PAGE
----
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Rylander v. Chi. Short Line Ry. Co.

SUPREME COURT OF ILLINOIS.


OPINION FILED SEPTEMBER 24, 1959.

ROY D. RYLANDER, APPELLEE,

v.

CHICAGO SHORT LINE RAILWAY COMPANY, APPELLANT.

APPEAL from the Appellate Court for the First District; — heard in that court on appeal from the Superior Court of Cook County; the Hon. JOHN J. LUPE, Judge, presiding.

MR. JUSTICE SCHAEFER DELIVERED THE OPINION OF THE COURT:

Rehearing denied November 16, 1959.

This is an action to recover damages for personal injuries allegedly caused by the negligence of the defendant railroad in placing for loading at the plant of the plaintiff's employer a defective tank car on which the plaintiff was working when he was injured. The superior court of Cook County entered judgment upon a verdict for the plaintiff and the Appellate Court affirmed. (19 Ill. App.2d 29.) We allowed the defendant's petition for leave to appeal, primarily to re-examine the effect of the Workmen's Compensation Act upon a common-law action for negligence brought by an employee injured in the course of his employment by someone other than his employer.

The plaintiff, Roy D. Rylander, was injured on February 19, 1951, while employed by Interlake Iron Company as a stillman's helper in its Chicago yards. His duties were to mix by-products of tar and to load them through an overhead pipe line into the dome opening of railroad tank cars. The defendant, Chicago Short Line Railway Company, is a common carrier engaged in switching and connecting service in the Chicago area. Its principal function is to move railroad freight and tank cars between industrial sites and the lines of long-haul rail carriers.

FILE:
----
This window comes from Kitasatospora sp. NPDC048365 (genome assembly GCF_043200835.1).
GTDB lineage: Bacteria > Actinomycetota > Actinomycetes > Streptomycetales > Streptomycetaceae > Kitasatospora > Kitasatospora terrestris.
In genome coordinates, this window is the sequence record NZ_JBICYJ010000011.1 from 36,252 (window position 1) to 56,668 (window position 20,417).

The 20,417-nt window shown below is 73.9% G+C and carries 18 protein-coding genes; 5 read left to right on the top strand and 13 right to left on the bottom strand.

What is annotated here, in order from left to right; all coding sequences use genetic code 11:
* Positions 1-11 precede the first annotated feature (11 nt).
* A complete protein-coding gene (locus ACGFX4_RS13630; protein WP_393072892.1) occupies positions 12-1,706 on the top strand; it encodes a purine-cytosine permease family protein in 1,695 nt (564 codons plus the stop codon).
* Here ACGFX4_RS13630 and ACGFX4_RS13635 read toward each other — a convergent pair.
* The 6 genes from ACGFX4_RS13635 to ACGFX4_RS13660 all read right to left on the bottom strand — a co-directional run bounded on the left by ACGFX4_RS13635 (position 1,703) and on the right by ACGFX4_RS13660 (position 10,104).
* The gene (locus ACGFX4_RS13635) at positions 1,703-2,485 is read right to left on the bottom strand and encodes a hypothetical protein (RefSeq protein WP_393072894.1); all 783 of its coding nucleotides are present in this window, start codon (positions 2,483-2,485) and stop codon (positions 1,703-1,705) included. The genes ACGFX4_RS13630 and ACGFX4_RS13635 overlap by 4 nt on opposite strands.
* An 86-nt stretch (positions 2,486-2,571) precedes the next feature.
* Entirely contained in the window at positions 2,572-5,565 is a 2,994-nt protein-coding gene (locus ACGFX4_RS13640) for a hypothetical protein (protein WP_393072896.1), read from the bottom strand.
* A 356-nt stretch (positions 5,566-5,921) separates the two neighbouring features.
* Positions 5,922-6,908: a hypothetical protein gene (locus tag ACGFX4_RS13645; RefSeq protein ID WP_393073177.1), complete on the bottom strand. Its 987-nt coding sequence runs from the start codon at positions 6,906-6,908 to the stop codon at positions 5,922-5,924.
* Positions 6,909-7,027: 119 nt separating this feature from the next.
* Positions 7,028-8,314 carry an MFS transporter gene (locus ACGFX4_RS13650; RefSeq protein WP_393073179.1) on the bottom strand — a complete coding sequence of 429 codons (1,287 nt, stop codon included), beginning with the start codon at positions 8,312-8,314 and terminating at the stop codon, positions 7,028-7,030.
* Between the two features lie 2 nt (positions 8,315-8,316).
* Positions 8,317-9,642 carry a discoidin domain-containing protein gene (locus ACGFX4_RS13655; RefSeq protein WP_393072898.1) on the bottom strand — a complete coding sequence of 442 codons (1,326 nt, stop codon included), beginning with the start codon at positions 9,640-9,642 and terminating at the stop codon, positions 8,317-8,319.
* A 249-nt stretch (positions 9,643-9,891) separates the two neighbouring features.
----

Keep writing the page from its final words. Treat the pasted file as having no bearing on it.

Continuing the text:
Shortly after 11:00 P.M. on February 19, 1951, the plaintiff was injured when he fell from the dome of a tank car into which he had been pouring creosote. The car in question was leased by Interlake from its owner, General American Transportation Company. Two days earlier the defendant had returned it from an interstate journey to the Interlake yard. At the trial the plaintiff, the only occurrence witness, testified that he had put the dome cover in place and was squatting on the outside perimeter of the dome and using a wrench to screw down a nut on a cover bolt that was encrusted with dried creosote when the creosote "popped" off, either the nut or his wrench gave way, and he fell backward to the ground.

The defendant first contends that the plaintiff failed to prove its negligence and his own freedom from contributory negligence. The Appellate Court analyzed the record and found that there was sufficient evidence to sustain the jury's verdict that the defendant was negligent and the plaintiff was not contributorily negligent. We are satisfied that there is competent evidence to support these findings. Ill. Rev. Stat. 1957, chap. 110, par. 92(3)(b).

As a matter of law, however, the defendant argues that its only duty was to return the tank cars to Interlake, and that the burden of inspection and repair thereafter rested on Interlake. Under this view it would be immaterial that the nut and bolt which the plaintiff was trying to fasten had been encrusted with creosote when the car was turned over to Interlake by the defendant, as the evidence indicated. To support this argument the defendant relies upon the interchange rules of the Association of American Railroads to which the defendant, Interlake, and the owner of the tank car were signatories, and upon a regulation of the Interstate Commerce Commission which requires shippers to examine all closures, and the protective covers, of tank cars before they are loaded.